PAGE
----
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YOB - Atma CD (album) cover




Experimental/Post Metal

2.84 | 18 ratings

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Prog Reviewer
2 stars Oregon-based doom metal act YOB have been making some of the genre's loudest, filthiest doom metal epics since their formation back in 1996, and their latest full-length outing is certainly no exception. Atma is five tracks of extremely slow and heavy doom metal, just as the genre was originally intended. Though this observation lacks significantly when it comes to variation and originality, YOB's raw and filthy attitude should certainly garner some attention within the metal community. Despite being a severely flawed album (in multiple departments), Atma may be worth an acquisition for people who still haven't gotten their fix of old school doom metal.

Stylistically, Atma is angst-ridden, sludge-induced doom metal with obvious nods in the direction of Electric Wizard, Neurosis, and Black Sabbath. Not the most original sound out there, but it can end up quite successful when done correctly. Unfortunately, Atma falls into the trap of becoming too repetitive and simplistic for its own good, often coming across as monotonous and even a bit boring. Despite the incredibly lengthy songs, most of them only have enough material to justify only a fraction of their current duration. The minimal variation between different songs makes listening to the entire album in one sitting even more of a daunting task. "Adrift in the Ocean" is really the only track that differs significantly from any others. The riffs are simply too unmemorable and generic to come even close to justifying a 55 minute playing time.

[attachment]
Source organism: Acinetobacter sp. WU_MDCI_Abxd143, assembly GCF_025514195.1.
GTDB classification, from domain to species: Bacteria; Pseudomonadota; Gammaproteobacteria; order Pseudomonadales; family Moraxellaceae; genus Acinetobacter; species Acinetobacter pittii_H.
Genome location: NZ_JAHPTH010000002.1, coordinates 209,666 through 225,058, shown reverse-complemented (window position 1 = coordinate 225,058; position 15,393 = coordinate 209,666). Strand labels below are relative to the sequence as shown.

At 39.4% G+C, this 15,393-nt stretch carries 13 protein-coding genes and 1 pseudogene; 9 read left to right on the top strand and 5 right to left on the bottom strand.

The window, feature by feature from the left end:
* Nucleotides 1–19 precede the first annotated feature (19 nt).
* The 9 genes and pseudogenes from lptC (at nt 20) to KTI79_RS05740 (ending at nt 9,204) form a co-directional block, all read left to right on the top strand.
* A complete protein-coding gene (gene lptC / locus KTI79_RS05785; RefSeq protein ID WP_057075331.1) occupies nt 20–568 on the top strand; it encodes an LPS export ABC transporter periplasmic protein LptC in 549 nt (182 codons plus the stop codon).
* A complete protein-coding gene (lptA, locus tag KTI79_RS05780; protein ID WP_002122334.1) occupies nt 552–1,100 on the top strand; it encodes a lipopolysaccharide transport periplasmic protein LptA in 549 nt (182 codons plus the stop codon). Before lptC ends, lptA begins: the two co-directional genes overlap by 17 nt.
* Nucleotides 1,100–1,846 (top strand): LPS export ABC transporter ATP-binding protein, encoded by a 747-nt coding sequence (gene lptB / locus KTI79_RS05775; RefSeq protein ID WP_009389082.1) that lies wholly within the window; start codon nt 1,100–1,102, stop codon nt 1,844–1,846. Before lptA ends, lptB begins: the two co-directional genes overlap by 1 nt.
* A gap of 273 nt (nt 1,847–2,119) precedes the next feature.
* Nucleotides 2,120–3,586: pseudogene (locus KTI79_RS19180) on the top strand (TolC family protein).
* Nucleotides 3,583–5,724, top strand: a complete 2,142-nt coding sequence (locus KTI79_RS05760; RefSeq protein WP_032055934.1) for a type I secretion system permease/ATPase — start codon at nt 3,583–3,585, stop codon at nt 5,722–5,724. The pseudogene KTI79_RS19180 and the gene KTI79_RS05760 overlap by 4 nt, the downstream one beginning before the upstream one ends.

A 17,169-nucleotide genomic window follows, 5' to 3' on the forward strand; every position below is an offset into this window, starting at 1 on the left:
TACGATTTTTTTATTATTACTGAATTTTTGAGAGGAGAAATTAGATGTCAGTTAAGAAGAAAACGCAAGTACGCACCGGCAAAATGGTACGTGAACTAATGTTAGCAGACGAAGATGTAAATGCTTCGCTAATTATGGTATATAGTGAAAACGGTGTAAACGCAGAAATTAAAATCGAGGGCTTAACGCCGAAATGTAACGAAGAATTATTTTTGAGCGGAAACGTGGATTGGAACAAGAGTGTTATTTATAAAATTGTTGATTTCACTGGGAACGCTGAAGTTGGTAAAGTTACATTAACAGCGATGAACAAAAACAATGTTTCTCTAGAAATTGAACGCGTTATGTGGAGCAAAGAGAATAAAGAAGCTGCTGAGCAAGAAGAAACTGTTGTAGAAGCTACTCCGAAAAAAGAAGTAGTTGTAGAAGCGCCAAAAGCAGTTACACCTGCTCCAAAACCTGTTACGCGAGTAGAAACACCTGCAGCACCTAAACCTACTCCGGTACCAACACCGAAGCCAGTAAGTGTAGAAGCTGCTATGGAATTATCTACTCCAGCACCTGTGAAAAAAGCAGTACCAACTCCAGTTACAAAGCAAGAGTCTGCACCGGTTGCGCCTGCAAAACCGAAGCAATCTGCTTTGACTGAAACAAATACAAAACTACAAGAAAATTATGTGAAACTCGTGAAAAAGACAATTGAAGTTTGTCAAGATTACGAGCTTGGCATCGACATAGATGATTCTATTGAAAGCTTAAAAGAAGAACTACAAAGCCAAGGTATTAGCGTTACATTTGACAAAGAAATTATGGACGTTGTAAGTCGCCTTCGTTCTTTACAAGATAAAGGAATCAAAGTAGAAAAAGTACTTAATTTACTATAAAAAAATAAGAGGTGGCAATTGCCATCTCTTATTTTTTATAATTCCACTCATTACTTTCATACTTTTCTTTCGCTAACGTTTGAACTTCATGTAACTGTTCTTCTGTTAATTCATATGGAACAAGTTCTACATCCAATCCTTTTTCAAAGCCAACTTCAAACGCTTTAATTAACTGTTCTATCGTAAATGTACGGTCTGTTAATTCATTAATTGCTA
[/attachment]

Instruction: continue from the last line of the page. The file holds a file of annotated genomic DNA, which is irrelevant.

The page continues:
Although it may seem like I'm coming down extremely hard on Atma (which, in a sense, I am), the album isn't all bad. The musicianship, though not technically outstanding, is powerful and convincing in execution, and the production's raw and filthy sound suits the music perfectly. There are also a fair amount of high-quality riffs here, even if they still feel too drawn-out.

Atma wasn't an album that impressed me, to say the least, but YOB fanatics and die- hard doom metal fans may find more worth here than this humble reviewer. I know this album has been getting plenty of positive press attention since its release, so I must be in a slightly confused minority in this case. I just don't understand what all the fuss is about. 2 stars is the most I can give here, but check it out anyway if you think you may enjoy this one. More variation and originality will be crucial to my enjoyment, however.

J-Man | 2/5 |


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